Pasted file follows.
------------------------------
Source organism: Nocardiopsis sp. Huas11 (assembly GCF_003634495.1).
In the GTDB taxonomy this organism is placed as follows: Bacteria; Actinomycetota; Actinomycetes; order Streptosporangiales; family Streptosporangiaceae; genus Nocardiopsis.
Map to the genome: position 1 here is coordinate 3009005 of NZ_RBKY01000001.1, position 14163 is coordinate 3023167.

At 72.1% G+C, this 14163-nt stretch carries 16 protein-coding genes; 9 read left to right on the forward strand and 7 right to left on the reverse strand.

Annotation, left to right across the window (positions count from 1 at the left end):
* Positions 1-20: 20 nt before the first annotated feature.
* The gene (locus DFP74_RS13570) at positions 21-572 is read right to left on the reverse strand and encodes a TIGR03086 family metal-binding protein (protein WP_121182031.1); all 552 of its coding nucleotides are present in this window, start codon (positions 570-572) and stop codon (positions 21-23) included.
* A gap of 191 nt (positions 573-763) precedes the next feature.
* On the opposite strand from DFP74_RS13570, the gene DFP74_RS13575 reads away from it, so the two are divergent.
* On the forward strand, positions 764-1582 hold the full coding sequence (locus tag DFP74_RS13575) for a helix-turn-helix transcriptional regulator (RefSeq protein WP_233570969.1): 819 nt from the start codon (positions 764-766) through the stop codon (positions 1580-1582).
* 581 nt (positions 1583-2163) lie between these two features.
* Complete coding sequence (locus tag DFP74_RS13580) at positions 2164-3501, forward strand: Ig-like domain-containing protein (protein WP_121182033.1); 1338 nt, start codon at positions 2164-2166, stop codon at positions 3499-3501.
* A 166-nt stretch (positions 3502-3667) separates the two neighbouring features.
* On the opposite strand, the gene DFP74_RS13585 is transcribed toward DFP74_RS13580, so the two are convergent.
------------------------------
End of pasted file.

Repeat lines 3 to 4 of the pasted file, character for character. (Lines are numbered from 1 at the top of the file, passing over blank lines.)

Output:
Map to the genome: position 1 here is coordinate 3009005 of NZ_RBKY01000001.1, position 14163 is coordinate 3023167.

At 72.1% G+C, this 14163-nt stretch carries 16 protein-coding genes; 9 read left to right on the forward strand and 7 right to left on the reverse strand.